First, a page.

Open Access Highly Accessed Research article

Transcriptomic profiling of Bacillus amyloliquefaciens FZB42 in response to maize root exudates

Ben Fan12, Lilia C Carvalhais2, Anke Becker3, Dmitri Fedoseyenko4, Nicolaus von Wirén4 and Rainer Borriss25*

Author Affiliations

1 Institute of Forest Protection, Nanjing Forestry University, Longpan Road 159, 210037, Nanjing, China

2 Institut für Biologie Bakteriengenetik, Humboldt Universität Berlin, Chausseestrasse 117, D-10115, Berlin, Germany

3 Molekulare Genetik, Institut für Biologie III, Albert-Ludwigs-Universität Freiburg, Schänzlestrasse 1, D-79104, Freiburg, Germany

4 Leibniz Institute for Plant Genetics and Crop Plant Research, Corrensstr. 3, 06466, Gatersleben, Germany

5 ABiTEP GmbH, Glienicker Weg 185, D-12489, Berlin, Germany

For all author emails, please log on.

BMC Microbiology 2012, 12:116  doi:10.1186/1471-2180-12-116

The electronic version of this article is the complete one and can be found online at: http://www.biomedcentral.com/1471-2180/12/116


Received:1 April 2012
Accepted:31 May 2012
Published:21 June 2012

© 2012 Fan et al.; licensee BioMed Central Ltd.

This is an Open Access article distributed under the terms of the Creative Commons Attribution License (http://creativecommons.org/licenses/by/2.0), which permits unrestricted use, distribution, and reproduction in any medium, provided the original work is properly cited.

Abstract

Background

Plant root exudates have been shown to play an important role in mediating interactions between plant growth-promoting rhizobacteria (PGPR) and their host plants. Most investigations were performed on Gram-negative rhizobacteria, while much less is known about Gram-positive rhizobacteria. To elucidate early responses of PGPR to root exudates, we investigated changes in the transcriptome of a Gram-positive PGPR to plant root exudates.

Results

Bacillus amyloliquefaciens FZB42 is a well-studied Gram-positive PGPR. To obtain a comprehensive overview of FZB42 gene expression in response to maize root exudates, microarray experiments were performed. A total of 302 genes representing 8.2% of the FZB42 transcriptome showed significantly altered expression levels in the presence of root exudates. The majority of the genes (261) was up-regulated after incubation of FZB42 with root exudates, whereas only 41 genes were down-regulated. Several groups of the genes which were strongly induced by the root exudates are involved in metabolic pathways relating to nutrient utilization, bacterial chemotaxis and motility, and non-ribosomal synthesis of antimicrobial peptides and polyketides.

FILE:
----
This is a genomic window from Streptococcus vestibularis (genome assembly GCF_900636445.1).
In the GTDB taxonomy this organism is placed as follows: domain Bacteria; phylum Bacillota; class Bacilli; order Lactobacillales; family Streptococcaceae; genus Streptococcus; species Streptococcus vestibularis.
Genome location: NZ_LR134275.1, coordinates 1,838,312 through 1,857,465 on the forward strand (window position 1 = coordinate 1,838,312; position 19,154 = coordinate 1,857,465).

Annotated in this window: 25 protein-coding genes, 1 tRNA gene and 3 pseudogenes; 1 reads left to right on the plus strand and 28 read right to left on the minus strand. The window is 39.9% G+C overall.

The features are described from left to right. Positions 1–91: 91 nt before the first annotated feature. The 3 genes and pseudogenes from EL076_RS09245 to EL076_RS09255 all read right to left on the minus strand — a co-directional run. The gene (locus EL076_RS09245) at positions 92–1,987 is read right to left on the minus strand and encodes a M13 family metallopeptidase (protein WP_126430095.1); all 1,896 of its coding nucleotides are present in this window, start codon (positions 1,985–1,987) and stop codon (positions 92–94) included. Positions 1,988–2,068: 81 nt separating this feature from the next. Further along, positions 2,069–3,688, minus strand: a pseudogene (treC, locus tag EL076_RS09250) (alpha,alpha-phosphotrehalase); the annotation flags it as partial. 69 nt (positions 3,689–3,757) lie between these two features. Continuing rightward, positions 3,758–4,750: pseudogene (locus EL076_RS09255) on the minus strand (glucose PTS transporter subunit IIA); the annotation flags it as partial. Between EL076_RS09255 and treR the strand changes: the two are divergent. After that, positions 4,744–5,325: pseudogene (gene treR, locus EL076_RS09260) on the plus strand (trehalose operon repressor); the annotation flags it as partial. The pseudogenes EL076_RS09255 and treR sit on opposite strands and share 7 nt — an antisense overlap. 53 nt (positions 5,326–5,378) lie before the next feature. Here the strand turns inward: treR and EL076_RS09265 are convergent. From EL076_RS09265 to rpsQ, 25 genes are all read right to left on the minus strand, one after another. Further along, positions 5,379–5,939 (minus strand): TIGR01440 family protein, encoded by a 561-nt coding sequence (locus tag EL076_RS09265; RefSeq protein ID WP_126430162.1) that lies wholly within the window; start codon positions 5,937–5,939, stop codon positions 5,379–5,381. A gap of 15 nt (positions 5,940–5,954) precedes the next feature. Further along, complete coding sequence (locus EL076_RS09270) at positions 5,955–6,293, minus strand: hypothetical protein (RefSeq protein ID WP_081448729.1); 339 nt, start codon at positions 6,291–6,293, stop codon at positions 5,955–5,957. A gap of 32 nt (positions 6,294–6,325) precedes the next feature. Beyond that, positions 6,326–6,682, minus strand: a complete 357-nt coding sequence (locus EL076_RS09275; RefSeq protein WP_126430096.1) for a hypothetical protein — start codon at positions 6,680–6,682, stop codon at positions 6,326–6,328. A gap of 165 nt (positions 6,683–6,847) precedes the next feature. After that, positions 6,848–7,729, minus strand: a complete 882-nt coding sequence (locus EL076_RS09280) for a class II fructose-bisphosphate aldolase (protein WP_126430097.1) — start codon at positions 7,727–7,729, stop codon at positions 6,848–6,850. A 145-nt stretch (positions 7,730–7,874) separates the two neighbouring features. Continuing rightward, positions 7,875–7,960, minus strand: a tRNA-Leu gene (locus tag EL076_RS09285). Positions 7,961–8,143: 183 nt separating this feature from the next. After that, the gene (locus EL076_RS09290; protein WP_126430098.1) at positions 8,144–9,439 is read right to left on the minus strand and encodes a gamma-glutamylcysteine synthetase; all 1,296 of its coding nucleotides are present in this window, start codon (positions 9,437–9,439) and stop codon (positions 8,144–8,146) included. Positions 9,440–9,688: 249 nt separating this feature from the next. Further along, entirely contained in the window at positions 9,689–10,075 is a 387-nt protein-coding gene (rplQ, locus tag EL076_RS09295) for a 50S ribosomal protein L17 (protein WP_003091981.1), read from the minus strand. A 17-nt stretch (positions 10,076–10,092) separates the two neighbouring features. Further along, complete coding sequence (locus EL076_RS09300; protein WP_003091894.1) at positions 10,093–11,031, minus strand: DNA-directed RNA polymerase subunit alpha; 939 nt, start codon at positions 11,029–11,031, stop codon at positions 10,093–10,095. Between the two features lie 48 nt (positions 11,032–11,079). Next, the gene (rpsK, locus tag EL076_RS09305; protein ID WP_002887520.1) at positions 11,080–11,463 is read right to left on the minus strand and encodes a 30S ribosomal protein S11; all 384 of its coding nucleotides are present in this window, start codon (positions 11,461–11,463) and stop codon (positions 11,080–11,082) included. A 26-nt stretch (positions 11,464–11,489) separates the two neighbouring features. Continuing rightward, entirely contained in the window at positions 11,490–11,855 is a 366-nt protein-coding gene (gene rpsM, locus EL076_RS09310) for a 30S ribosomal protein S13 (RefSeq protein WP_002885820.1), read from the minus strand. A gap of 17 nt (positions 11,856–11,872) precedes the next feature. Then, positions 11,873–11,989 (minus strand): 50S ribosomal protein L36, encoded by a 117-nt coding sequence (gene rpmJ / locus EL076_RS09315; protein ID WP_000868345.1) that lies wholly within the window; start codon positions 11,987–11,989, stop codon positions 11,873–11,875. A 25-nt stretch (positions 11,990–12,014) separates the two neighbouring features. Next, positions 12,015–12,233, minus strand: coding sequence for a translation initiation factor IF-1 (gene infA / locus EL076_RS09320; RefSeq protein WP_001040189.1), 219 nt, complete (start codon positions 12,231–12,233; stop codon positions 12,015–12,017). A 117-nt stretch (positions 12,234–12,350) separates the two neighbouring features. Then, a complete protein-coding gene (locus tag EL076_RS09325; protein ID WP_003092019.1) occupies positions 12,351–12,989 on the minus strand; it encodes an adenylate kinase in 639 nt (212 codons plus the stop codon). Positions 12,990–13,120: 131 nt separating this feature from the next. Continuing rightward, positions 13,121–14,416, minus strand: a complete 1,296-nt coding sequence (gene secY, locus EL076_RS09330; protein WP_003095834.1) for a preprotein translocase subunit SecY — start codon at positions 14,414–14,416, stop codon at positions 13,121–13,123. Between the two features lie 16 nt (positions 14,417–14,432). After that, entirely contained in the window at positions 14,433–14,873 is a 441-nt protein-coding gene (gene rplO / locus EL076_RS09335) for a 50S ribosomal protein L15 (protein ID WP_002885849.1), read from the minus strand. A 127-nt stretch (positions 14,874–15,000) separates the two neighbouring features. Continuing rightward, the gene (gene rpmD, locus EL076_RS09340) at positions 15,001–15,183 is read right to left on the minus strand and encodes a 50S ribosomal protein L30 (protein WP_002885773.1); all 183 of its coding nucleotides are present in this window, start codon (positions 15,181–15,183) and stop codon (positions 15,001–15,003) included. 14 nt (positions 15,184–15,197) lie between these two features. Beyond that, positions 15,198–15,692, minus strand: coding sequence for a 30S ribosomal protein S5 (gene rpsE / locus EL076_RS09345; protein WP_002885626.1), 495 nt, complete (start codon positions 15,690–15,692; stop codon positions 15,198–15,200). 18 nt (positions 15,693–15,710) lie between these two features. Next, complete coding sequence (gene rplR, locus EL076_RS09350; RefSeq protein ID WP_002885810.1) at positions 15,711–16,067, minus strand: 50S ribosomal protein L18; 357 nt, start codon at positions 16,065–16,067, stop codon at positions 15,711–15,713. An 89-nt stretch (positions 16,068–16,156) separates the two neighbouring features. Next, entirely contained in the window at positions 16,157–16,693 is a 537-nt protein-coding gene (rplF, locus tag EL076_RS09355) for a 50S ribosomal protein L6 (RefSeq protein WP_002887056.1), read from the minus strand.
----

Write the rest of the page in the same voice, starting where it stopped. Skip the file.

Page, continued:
Conclusions

Here we present a transcriptome analysis of the root-colonizing bacterium Bacillus amyloliquefaciens FZB42 in response to maize root exudates. The 302 genes identified as being differentially transcribed are proposed to be involved in interactions of Gram-positive bacteria with plants.

Background

Plant growth-promoting rhizobacteria (PGPR) are generally referred to as a heterogeneous group of bacteria which colonize the rhizoplane and/or rhizosphere and stimulate plant growth [1,2]. PGPR have been commercially exploited as biofertilizers to improve the yield of crops. Some PGPR have also been successfully used as biocontrol agents to prevent plant diseases caused by phytopathogens, especially some soil-borne diseases [3-5]. The investigations on the interactions between PGPR and their host plants can not only contribute to our understanding of eukaryote-prokaryote relationships, but also have fundamental implications for designing new strategies to promote agricultural plant production.

In recent years, there is increasing evidence that plant root exudates play a key role in plant-microbe interactions [6-10]. Root exudates consist of an enormous range of compounds, among which some can attract beneficial associative bacteria to overcome stress situations [8]. On the other hand, root exudates contain low molecular-weight carbon such as sugars and organic acids that primarily act as energy sources for rhizobacteria and shape bacterial communities in the rhizosphere [11]. To date, however, it remains unclear how root exudates exert differential effects on rhizobacteria and which mechanisms or pathways make rhizobacteria responsive to plant root exudates.

Transcriptome analyses are an efficient approach to study host-microbe interactions at a wider scale. So far, the use of this approach to analyse bacterial gene expression has been extensively used to study pathogenic microbes infecting their host [12]. Only a few studies were performed with beneficial PGPR [13-15]. Several genes from Pseudomonas aeruginosa involved in metabolism, chemotaxis and type II secretion were identified to respond to sugar-beet root exudates [13]. In another study, it has been suggested that the availability of particular metabolites in root exudates, especially amino acids and aromatic compounds, support Pseudomonas putida to colonize the rhizosphere [14]. Rhizobium leguminosarum was grown in the rhizospheres of its host-legume pea and two other non-host plants, alfalfa and sugar-beet. Although numerous sugar and putative complex carbohydrate transport systems are induced in the rhizosphere, they are less important carbon sources than organic acids. A common core of rhizosphere-induced genes was identified [15].